I am using Sodium dichloro-S-triazinetrione tablets to make sanitizing solutions (approximately 200 ppm available chlorine) and disinfecting solutions (approximately 800 ppm available chlorine). Per my understanding and from what I've have read, these solutions do not have a long shelf life and should be replaced within 72 hours.
I am using test strips to validate the strength after mixing and testing each solution daily prior to use. I am storing the solutions in opaque chemical resistant bottles, away from heat and sunlight.
If the readings are ideal for the intended use, is it necessary to discard the unused portion per the recommended guidelines?
Hello M. Wilson,
I just read your question and it's a good one that chemists encounter frequently. It's really two questions:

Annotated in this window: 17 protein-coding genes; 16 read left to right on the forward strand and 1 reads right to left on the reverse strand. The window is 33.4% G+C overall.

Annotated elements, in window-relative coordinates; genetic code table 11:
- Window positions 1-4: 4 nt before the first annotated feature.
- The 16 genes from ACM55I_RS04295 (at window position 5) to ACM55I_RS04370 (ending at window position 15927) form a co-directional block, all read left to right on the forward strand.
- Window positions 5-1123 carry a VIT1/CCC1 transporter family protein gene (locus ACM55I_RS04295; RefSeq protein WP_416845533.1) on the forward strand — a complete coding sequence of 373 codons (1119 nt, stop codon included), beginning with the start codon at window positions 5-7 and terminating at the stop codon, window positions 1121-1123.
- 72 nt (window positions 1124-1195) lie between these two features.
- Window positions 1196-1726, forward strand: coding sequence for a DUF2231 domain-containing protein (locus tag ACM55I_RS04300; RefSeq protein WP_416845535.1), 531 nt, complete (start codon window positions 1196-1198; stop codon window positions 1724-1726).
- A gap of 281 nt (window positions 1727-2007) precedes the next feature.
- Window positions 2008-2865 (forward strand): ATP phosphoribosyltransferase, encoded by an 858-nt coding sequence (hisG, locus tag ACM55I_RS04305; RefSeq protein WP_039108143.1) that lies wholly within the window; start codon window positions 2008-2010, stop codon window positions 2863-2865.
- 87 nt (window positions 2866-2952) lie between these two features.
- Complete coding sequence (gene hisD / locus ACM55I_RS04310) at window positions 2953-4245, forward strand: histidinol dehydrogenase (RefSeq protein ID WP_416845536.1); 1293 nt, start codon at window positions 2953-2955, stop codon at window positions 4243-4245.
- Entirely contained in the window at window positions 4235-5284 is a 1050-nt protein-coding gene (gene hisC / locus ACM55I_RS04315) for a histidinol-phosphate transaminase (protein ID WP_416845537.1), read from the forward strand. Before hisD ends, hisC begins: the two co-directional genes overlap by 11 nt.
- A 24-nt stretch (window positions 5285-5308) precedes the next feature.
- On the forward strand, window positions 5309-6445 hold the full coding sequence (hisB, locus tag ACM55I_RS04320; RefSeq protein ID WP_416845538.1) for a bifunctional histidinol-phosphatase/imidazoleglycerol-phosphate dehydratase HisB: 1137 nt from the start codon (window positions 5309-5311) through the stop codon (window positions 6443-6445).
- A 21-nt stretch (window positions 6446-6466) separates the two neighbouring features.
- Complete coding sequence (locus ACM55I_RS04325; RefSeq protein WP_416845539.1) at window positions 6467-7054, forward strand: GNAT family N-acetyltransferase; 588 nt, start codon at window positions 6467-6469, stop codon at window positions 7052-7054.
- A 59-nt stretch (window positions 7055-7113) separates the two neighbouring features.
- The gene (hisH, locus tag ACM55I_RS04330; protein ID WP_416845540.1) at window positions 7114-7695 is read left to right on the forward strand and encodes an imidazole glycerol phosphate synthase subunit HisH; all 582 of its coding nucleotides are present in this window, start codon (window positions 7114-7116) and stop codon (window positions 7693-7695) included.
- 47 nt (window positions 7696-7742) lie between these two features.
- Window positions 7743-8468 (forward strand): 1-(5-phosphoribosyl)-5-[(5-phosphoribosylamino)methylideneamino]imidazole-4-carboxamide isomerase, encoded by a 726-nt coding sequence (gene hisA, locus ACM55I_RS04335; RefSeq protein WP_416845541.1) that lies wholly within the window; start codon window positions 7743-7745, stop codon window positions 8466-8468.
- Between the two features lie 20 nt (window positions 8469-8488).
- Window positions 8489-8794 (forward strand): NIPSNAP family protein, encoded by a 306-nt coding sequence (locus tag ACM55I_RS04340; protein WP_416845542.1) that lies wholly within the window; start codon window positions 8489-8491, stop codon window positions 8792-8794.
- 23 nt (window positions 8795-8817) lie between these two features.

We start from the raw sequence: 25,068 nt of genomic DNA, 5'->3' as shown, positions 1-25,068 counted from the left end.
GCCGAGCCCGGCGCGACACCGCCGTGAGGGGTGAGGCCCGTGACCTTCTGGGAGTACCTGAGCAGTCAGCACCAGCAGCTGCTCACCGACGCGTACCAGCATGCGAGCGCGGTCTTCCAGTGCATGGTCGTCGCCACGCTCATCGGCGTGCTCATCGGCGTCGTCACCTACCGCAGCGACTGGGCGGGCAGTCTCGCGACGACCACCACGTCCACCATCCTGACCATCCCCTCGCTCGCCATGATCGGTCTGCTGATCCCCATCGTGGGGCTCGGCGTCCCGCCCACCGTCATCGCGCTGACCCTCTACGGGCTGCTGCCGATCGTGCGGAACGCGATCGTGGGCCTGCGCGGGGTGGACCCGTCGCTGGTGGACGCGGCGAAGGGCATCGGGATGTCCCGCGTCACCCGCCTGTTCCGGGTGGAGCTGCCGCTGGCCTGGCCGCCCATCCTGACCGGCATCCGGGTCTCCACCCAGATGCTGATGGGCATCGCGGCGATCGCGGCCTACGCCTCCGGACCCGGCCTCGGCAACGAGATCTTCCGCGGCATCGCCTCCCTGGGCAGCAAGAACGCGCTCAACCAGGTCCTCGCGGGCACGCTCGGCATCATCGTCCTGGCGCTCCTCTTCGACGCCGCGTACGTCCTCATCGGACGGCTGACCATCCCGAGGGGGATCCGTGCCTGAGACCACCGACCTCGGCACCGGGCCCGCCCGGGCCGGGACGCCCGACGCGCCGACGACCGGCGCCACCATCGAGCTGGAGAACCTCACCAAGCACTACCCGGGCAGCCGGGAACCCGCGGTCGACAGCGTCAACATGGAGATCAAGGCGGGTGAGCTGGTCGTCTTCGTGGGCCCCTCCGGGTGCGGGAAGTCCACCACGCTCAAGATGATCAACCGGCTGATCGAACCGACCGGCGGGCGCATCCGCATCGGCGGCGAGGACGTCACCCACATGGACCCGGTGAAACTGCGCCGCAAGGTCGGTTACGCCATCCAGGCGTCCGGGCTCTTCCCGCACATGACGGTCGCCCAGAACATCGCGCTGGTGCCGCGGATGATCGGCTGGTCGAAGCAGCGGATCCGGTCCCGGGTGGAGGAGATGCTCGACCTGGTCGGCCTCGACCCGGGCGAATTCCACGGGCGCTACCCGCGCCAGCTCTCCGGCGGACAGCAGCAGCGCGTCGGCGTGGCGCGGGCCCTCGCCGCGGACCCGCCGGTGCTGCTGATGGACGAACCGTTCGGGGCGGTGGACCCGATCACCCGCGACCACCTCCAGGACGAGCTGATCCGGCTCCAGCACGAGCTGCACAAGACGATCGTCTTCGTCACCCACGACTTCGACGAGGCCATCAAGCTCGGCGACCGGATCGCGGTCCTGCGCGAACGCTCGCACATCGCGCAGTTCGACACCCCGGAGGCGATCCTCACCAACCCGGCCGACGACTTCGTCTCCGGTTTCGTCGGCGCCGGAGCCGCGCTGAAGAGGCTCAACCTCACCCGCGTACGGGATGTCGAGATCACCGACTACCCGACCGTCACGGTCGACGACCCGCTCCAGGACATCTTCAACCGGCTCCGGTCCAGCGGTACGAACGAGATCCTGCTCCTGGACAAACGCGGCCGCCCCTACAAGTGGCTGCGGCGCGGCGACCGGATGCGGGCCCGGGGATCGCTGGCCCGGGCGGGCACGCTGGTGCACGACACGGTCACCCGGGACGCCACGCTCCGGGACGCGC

1) How stable is the reagent solution, that is, what is the degradation rate under the storage conditions you are using?
2) Do you have a reliable test method for determining active ingredient concentration?
Question 2) would be best answered if you had some independent test method e.g. titration to determine available chlorine. Lacking another method, at least you could establish some sort of calibration curve by deliberately preparing fresh solutions at various concentrations and testing them. I would include some replicates at the key concentrations (e.g. 200 and 800 ppm).
Then, observe their degradation rates over time, which answers question 1). This approach will provide assurance that the solutions you are using contain the required concentraton of chlorine.
Please note: if you are working in a regulated field (or providing materials to clients who are responsible to regulatory authorities), then this qualification process would require significant documentation and a supporting quality system.